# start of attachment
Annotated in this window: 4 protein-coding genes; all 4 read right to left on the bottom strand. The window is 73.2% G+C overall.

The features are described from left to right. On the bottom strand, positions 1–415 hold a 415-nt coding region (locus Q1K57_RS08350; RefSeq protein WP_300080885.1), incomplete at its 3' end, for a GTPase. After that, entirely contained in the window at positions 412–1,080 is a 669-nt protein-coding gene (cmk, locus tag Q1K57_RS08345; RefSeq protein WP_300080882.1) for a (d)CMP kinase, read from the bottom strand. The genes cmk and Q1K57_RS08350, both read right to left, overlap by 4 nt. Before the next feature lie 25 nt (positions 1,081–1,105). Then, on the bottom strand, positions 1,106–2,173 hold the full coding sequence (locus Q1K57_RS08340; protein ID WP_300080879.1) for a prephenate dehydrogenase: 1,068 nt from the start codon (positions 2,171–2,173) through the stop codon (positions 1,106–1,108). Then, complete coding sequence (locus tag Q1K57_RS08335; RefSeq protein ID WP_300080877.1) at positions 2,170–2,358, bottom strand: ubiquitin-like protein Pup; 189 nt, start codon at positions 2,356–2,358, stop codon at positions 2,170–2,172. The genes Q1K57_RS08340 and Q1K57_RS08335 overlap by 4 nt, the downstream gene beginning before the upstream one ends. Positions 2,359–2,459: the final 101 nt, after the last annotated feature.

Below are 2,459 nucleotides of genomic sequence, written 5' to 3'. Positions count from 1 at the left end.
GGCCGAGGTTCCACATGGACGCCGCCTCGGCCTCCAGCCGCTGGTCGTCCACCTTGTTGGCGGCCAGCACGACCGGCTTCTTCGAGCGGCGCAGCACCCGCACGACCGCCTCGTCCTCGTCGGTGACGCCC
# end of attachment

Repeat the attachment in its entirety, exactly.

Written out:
Annotated in this window: 4 protein-coding genes; all 4 read right to left on the bottom strand. The window is 73.2% G+C overall.

The features are described from left to right. On the bottom strand, positions 1–415 hold a 415-nt coding region (locus Q1K57_RS08350; RefSeq protein WP_300080885.1), incomplete at its 3' end, for a GTPase. After that, entirely contained in the window at positions 412–1,080 is a 669-nt protein-coding gene (cmk, locus tag Q1K57_RS08345; RefSeq protein WP_300080882.1) for a (d)CMP kinase, read from the bottom strand. The genes cmk and Q1K57_RS08350, both read right to left, overlap by 4 nt. Before the next feature lie 25 nt (positions 1,081–1,105). Then, on the bottom strand, positions 1,106–2,173 hold the full coding sequence (locus Q1K57_RS08340; protein ID WP_300080879.1) for a prephenate dehydrogenase: 1,068 nt from the start codon (positions 2,171–2,173) through the stop codon (positions 1,106–1,108). Then, complete coding sequence (locus tag Q1K57_RS08335; RefSeq protein ID WP_300080877.1) at positions 2,170–2,358, bottom strand: ubiquitin-like protein Pup; 189 nt, start codon at positions 2,356–2,358, stop codon at positions 2,170–2,172. The genes Q1K57_RS08340 and Q1K57_RS08335 overlap by 4 nt, the downstream gene beginning before the upstream one ends. Positions 2,359–2,459: the final 101 nt, after the last annotated feature.

Below are 2,459 nucleotides of genomic sequence, written 5' to 3'. Positions count from 1 at the left end.
GGCCGAGGTTCCACATGGACGCCGCCTCGGCCTCCAGCCGCTGGTCGTCCACCTTGTTGGCGGCCAGCACGACCGGCTTCTTCGAGCGGCGCAGCACCCGCACGACCGCCTCGTCCTCGTCGGTGACGCCC